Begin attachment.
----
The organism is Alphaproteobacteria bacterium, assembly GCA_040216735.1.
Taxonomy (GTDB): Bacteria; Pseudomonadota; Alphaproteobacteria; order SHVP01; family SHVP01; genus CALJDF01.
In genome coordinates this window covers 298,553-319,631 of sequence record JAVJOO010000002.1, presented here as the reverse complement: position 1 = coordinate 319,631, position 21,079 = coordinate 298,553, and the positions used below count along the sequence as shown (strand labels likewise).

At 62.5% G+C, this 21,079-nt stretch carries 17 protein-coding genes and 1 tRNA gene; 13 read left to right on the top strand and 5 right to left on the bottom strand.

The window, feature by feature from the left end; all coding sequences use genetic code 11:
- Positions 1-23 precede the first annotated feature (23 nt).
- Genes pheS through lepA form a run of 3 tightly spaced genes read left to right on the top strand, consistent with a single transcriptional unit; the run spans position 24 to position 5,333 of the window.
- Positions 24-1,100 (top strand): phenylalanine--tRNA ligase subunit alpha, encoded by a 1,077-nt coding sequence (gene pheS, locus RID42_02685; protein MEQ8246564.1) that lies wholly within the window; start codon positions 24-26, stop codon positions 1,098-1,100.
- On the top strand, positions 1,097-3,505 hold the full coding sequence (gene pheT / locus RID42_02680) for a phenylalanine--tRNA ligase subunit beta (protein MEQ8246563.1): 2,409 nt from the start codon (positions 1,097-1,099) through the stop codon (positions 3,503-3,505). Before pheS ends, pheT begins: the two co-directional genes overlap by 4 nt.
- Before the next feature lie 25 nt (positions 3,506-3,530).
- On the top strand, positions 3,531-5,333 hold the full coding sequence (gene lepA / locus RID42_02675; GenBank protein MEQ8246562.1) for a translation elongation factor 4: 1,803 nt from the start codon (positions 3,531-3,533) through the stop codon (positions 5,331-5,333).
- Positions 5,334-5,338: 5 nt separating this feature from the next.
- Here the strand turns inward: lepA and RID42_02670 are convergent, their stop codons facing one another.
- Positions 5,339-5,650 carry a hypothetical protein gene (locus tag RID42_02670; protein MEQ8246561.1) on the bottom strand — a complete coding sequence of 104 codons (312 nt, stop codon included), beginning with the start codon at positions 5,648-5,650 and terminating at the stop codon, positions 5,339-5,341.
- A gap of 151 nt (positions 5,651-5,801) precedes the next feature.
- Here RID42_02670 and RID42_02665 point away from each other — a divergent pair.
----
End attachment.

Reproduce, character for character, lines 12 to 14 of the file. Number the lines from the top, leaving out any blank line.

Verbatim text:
- Positions 5,334-5,338: 5 nt separating this feature from the next.
- Here the strand turns inward: lepA and RID42_02670 are convergent, their stop codons facing one another.
- Positions 5,339-5,650 carry a hypothetical protein gene (locus tag RID42_02670; protein MEQ8246561.1) on the bottom strand — a complete coding sequence of 104 codons (312 nt, stop codon included), beginning with the start codon at positions 5,648-5,650 and terminating at the stop codon, positions 5,339-5,341.